OBJECTIVES. The intent of this study was to evaluate whether small changes in diet and physical activity, as promoted by the America on the Move initiative, could prevent excessive weight gain in overweight children.

METHODS. In this family-intervention study, the America on the Move small-changes approach for weight-gain prevention was evaluated in families with at least 1 child (7–14 years old) who was overweight or at risk for overweight. These children were the primary target of the intervention, and parents were the secondary target. Families were randomly assigned to either the America on the Move group (n = 100) or the self-monitor–only group (n = 92). Families who were assigned to the America on the Move group were asked to make 2 small lifestyle changes: (1) to walk an additional 2000 steps per day above baseline as measured by pedometers and (2) to eliminate 420 kJ/day (100 kcal/day) from their typical diet by replacing dietary sugar with a noncaloric sweetener. Families who were assigned to the self-monitor group were asked to use pedometers to record physical activity but were not asked to change their diet or physical activity level.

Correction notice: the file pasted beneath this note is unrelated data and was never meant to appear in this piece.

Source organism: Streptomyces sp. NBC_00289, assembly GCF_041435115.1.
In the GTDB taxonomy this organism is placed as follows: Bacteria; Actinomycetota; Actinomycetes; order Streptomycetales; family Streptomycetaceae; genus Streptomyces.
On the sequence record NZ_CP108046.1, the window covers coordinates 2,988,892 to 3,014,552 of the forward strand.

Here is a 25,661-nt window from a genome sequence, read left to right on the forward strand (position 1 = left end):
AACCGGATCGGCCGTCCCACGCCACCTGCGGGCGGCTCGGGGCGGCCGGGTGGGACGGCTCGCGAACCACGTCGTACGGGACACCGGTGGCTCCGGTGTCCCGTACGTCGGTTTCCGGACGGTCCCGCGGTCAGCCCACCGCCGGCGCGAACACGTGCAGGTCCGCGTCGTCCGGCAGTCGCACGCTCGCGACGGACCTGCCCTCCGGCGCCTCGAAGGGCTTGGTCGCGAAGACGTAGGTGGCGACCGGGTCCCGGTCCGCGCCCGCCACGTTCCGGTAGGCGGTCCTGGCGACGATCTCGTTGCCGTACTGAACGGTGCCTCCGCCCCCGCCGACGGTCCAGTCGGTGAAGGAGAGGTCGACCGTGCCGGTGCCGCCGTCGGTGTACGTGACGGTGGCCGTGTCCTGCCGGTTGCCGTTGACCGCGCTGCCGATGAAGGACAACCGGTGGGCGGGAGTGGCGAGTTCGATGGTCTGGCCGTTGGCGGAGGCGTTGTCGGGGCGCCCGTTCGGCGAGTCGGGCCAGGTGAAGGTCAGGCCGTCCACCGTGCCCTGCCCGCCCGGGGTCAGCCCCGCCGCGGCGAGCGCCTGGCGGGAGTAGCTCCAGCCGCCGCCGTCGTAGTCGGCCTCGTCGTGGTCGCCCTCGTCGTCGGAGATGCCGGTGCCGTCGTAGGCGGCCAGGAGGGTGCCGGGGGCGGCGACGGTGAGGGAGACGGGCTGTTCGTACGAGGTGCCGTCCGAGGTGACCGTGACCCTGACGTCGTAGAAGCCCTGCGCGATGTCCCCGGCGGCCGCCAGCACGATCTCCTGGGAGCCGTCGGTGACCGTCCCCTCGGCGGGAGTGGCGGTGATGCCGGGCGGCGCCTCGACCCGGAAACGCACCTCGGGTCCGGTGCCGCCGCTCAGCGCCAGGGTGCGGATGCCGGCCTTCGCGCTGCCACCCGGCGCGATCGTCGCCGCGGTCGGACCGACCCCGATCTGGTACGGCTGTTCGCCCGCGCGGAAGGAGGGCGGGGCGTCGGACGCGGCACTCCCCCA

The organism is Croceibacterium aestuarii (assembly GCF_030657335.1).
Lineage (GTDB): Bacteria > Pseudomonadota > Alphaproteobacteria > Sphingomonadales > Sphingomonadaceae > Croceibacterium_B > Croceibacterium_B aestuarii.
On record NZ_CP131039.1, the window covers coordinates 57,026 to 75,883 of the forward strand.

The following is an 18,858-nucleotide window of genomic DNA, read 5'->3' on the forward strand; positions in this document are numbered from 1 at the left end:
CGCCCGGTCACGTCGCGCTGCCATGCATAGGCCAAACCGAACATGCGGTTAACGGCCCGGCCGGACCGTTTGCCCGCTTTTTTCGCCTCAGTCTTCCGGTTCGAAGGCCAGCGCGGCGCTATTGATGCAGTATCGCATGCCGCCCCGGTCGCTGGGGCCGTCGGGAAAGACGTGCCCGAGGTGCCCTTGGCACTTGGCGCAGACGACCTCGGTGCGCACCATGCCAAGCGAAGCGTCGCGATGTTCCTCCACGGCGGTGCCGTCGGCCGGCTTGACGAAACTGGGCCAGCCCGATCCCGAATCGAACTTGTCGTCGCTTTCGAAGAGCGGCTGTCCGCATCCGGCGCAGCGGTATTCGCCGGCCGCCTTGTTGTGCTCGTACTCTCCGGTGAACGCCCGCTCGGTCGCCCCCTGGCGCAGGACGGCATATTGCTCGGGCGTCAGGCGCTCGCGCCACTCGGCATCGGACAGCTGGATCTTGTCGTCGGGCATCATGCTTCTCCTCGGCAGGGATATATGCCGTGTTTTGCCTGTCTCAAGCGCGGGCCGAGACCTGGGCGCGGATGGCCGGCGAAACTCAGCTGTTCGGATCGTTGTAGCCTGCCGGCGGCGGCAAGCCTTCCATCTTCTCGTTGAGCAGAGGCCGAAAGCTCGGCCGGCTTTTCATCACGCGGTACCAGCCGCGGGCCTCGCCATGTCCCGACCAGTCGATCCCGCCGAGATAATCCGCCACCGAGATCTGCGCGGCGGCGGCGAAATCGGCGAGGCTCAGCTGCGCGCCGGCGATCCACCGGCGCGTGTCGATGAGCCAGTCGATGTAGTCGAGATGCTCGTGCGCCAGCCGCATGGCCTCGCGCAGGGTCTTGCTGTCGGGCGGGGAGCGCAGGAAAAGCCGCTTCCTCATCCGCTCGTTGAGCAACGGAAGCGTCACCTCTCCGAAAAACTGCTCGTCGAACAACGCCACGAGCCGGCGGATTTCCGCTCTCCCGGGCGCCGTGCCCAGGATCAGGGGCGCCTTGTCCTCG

RESULTS. During a 6-month period, both groups of children showed significant decreases in BMI for age. However, the America on the Move group compared with the self-monitor group had a significantly higher percentage of target children who maintained or reduced their BMI for age and, consistently, a significantly lower percentage who increased their BMI for age. There was no significant weight gain during the 6-month intervention in parents of either group.

CONCLUSIONS. The small-changes approach advocated by America on the Move could be useful for addressing childhood obesity by preventing excess weight gain in families.

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